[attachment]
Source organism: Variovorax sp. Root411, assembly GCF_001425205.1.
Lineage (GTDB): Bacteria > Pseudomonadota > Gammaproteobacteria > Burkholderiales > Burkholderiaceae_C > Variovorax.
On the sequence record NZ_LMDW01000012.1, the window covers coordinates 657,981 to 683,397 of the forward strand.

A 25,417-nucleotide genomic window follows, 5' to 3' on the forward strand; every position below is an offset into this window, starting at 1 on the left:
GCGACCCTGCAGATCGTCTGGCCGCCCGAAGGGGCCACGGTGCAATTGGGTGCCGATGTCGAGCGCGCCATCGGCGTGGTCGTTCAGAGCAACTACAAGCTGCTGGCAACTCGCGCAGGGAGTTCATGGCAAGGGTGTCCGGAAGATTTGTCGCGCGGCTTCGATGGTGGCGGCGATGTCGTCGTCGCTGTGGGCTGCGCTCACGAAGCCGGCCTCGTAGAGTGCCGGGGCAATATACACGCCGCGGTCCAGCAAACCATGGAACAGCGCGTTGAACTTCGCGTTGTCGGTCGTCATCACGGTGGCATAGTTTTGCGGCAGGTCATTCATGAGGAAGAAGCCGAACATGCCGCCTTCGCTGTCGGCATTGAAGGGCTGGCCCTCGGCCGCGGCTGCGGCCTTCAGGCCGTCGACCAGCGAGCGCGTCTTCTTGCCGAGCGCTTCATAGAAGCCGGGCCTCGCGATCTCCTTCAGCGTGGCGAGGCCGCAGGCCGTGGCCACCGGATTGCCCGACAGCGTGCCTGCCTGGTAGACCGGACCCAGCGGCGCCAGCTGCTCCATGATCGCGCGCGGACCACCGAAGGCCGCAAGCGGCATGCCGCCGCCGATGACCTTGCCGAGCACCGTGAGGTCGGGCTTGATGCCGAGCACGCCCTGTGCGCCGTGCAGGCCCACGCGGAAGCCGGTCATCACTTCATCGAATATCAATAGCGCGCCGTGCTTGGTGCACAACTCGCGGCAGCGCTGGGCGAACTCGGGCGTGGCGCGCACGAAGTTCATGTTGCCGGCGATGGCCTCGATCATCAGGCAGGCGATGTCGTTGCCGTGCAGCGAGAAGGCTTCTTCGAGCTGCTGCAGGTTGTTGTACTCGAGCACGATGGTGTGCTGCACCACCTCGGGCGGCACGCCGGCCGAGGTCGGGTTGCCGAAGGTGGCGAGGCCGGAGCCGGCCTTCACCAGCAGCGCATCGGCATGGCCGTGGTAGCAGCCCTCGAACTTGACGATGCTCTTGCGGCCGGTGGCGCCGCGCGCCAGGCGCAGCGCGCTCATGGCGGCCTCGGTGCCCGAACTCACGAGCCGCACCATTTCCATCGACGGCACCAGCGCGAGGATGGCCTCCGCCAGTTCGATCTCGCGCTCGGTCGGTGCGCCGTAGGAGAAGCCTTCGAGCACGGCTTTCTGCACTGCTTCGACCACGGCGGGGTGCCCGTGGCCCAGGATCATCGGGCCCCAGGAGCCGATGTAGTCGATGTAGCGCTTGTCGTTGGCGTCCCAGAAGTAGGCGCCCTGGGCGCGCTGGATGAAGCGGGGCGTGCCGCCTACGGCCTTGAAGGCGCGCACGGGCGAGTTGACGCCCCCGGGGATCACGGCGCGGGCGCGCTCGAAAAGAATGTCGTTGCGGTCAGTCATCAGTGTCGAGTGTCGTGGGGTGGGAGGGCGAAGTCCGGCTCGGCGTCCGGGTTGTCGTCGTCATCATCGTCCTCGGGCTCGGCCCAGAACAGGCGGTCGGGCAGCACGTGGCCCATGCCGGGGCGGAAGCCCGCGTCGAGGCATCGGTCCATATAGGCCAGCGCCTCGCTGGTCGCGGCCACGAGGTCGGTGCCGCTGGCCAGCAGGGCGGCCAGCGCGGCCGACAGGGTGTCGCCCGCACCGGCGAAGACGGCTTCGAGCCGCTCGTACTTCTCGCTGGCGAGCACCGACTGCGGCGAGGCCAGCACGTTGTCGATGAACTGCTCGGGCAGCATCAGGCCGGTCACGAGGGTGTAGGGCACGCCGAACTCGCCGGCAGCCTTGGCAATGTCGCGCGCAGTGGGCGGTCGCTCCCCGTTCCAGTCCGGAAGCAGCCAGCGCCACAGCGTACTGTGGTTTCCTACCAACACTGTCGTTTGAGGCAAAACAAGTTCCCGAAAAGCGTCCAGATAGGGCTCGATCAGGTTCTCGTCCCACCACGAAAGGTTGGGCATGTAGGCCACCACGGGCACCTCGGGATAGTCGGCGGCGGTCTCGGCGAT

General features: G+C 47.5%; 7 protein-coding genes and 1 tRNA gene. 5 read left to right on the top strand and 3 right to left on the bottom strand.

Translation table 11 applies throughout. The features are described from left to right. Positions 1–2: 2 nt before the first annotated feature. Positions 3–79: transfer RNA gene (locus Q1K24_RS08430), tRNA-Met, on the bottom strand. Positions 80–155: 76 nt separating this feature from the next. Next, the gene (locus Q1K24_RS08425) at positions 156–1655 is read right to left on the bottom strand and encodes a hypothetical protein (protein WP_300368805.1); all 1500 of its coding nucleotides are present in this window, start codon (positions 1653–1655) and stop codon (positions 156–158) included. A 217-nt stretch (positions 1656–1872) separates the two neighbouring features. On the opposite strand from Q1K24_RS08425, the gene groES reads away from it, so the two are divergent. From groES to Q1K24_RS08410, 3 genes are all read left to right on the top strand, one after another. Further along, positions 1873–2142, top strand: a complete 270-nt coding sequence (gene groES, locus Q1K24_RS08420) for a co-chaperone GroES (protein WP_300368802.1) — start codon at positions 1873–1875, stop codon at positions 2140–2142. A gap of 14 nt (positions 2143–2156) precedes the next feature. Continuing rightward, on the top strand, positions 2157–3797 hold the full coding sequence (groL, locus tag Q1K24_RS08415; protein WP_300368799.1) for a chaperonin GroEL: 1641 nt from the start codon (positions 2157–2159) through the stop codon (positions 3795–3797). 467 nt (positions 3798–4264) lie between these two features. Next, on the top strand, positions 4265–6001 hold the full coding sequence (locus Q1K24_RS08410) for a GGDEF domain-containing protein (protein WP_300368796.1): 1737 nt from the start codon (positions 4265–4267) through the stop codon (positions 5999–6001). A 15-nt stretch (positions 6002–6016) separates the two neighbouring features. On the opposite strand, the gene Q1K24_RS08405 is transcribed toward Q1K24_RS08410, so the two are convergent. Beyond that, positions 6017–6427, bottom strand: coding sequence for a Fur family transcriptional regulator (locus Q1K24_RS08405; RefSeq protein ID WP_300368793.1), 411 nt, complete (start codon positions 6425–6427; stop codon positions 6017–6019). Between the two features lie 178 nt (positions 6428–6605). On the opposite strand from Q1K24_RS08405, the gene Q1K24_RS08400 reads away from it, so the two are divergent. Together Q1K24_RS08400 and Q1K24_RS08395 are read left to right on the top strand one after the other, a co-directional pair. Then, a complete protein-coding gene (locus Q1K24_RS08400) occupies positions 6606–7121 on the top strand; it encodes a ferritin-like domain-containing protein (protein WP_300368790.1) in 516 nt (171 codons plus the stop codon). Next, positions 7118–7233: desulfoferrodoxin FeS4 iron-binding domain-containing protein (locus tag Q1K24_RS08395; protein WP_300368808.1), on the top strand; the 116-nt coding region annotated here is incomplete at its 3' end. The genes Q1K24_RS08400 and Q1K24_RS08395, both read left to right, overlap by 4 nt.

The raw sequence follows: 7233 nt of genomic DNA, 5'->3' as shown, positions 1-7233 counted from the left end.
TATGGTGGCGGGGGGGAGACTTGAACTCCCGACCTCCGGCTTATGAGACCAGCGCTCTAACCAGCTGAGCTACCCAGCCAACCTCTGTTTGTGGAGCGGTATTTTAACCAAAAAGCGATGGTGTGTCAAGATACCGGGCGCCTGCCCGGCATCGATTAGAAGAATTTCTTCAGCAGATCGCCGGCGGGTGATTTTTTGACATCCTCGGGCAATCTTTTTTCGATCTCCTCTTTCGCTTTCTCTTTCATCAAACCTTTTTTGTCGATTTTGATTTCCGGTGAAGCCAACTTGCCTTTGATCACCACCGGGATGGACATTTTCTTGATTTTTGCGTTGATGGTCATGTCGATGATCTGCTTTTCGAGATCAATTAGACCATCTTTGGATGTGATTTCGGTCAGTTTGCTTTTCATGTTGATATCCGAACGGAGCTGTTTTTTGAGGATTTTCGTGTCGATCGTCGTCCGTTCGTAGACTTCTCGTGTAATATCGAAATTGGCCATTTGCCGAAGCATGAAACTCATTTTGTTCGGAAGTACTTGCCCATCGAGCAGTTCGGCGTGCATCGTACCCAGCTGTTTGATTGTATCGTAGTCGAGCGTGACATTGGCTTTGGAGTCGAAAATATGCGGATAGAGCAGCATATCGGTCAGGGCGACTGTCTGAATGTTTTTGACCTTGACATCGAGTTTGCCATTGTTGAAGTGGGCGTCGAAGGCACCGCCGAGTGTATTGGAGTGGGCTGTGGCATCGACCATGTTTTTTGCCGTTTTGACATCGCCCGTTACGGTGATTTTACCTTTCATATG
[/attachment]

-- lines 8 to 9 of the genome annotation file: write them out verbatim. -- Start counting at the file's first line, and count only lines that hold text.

The raw sequence follows: 7233 nt of genomic DNA, 5'->3' as shown, positions 1-7233 counted from the left end.
TATGGTGGCGGGGGGGAGACTTGAACTCCCGACCTCCGGCTTATGAGACCAGCGCTCTAACCAGCTGAGCTACCCAGCCAACCTCTGTTTGTGGAGCGGTATTTTAACCAAAAAGCGATGGTGTGTCAAGATACCGGGCGCCTGCCCGGCATCGATTAGAAGAATTTCTTCAGCAGATCGCCGGCGGGTGATTTTTTGACATCCTCGGGCAATCTTTTTTCGATCTCCTCTTTCGCTTTCTCTTTCATCAAACCTTTTTTGTCGATTTTGATTTCCGGTGAAGCCAACTTGCCTTTGATCACCACCGGGATGGACATTTTCTTGATTTTTGCGTTGATGGTCATGTCGATGATCTGCTTTTCGAGATCAATTAGACCATCTTTGGATGTGATTTCGGTCAGTTTGCTTTTCATGTTGATATCCGAACGGAGCTGTTTTTTGAGGATTTTCGTGTCGATCGTCGTCCGTTCGTAGACTTCTCGTGTAATATCGAAATTGGCCATTTGCCGAAGCATGAAACTCATTTTGTTCGGAAGTACTTGCCCATCGAGCAGTTCGGCGTGCATCGTACCCAGCTGTTTGATTGTATCGTAGTCGAGCGTGACATTGGCTTTGGAGTCGAAAATATGCGGATAGAGCAGCATATCGGTCAGGGCGACTGTCTGAATGTTTTTGACCTTGACATCGAGTTTGCCATTGTTGAAGTGGGCGTCGAAGGCACCGCCGAGTGTATTGGAGTGGGCTGTGGCATCGACCATGTTTTTTGCCGTTTTGACATCGCCCGTTACGGTGATTTTACCTTTCATATG